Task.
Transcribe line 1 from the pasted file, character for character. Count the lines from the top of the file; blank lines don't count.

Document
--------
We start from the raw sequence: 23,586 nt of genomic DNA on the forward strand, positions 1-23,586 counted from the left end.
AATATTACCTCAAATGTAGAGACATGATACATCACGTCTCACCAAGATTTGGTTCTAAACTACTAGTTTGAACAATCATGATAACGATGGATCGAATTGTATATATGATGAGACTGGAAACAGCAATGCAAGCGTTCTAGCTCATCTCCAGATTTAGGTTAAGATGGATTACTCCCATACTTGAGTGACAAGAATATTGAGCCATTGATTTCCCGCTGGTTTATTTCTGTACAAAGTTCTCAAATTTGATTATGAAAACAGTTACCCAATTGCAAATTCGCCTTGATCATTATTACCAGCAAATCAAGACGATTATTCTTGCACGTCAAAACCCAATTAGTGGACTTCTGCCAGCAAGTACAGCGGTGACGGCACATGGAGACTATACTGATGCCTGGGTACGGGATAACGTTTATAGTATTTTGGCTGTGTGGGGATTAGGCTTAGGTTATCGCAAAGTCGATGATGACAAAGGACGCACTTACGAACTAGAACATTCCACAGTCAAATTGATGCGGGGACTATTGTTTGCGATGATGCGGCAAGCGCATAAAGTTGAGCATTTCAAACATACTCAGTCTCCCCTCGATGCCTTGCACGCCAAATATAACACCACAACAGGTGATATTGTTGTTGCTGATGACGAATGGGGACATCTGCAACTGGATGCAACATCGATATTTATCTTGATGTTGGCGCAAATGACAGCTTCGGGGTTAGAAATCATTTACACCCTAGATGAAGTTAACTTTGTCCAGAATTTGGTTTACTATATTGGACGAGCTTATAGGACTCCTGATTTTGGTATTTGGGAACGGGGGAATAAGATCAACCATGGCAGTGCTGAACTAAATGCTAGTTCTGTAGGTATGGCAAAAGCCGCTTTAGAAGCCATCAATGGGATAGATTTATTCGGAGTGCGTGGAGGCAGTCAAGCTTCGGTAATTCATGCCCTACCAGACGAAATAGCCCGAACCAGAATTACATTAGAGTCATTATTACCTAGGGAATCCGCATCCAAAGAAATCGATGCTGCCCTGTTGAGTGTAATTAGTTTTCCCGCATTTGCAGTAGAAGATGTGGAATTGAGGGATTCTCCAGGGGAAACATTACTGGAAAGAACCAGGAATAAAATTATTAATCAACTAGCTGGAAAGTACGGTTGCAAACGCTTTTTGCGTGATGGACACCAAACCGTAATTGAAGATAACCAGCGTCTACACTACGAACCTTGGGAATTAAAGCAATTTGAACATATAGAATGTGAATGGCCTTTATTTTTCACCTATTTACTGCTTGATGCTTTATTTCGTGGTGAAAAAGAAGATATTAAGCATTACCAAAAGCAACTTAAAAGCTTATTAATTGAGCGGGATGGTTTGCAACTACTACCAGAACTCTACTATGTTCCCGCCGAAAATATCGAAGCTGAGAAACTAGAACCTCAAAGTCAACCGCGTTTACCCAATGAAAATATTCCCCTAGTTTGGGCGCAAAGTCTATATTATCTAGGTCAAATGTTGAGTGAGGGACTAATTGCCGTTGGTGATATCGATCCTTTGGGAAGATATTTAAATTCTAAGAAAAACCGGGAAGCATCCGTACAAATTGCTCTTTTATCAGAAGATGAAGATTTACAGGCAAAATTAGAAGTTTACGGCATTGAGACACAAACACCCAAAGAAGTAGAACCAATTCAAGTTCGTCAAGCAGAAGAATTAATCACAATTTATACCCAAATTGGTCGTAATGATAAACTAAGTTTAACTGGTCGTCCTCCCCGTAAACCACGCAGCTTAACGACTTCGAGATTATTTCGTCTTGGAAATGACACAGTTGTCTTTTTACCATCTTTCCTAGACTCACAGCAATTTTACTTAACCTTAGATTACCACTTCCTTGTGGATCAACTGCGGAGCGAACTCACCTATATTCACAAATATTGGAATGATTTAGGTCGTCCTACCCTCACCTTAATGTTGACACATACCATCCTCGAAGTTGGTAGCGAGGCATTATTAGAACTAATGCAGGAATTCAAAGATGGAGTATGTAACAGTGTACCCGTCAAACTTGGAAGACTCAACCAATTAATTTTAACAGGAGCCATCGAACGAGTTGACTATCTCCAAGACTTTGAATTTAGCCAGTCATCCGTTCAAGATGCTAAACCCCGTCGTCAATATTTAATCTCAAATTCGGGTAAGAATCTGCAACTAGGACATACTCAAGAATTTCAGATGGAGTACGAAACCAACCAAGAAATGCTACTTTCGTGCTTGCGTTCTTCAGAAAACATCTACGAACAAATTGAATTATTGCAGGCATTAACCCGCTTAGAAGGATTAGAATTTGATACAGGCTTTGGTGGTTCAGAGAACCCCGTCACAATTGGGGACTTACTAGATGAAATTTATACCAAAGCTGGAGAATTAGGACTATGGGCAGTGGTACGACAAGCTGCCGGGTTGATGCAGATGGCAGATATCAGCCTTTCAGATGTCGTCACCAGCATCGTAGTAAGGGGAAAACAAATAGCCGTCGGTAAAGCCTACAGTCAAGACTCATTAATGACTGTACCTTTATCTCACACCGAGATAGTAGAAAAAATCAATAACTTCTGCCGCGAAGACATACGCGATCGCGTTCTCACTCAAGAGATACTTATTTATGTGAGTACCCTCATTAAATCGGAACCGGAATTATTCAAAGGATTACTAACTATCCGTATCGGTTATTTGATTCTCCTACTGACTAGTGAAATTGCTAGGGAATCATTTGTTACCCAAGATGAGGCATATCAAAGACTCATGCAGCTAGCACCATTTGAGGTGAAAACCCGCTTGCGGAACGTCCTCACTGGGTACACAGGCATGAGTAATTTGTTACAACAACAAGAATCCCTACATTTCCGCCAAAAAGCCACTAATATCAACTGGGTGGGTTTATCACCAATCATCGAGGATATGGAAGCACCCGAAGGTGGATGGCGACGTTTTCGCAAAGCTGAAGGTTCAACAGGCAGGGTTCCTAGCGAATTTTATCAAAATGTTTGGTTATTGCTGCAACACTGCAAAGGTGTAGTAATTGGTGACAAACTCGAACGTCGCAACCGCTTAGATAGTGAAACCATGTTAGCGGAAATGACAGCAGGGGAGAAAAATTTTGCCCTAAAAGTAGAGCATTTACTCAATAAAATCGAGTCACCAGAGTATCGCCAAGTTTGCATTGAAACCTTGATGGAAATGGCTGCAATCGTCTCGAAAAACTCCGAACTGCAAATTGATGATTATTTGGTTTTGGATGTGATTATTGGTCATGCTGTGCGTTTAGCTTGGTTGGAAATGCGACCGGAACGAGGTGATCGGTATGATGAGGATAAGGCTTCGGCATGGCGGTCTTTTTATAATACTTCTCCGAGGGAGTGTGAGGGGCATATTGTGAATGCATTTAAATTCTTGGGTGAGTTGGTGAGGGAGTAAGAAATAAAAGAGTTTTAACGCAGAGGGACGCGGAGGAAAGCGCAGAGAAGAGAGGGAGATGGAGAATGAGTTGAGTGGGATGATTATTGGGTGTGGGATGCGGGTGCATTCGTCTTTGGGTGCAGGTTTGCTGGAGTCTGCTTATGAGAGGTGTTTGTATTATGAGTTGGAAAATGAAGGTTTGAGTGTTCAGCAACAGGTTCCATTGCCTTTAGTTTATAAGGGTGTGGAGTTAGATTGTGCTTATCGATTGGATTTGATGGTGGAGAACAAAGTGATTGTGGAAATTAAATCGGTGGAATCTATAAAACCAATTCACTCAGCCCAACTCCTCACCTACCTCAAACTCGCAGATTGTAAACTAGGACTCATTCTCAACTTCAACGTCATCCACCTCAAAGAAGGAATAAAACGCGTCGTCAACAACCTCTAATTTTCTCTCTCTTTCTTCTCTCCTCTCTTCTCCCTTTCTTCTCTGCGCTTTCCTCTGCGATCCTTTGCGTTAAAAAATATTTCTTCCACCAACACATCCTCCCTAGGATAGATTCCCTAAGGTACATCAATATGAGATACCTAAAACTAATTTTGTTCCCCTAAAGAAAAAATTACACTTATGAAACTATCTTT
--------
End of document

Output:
We start from the raw sequence: 23,586 nt of genomic DNA on the forward strand, positions 1-23,586 counted from the left end.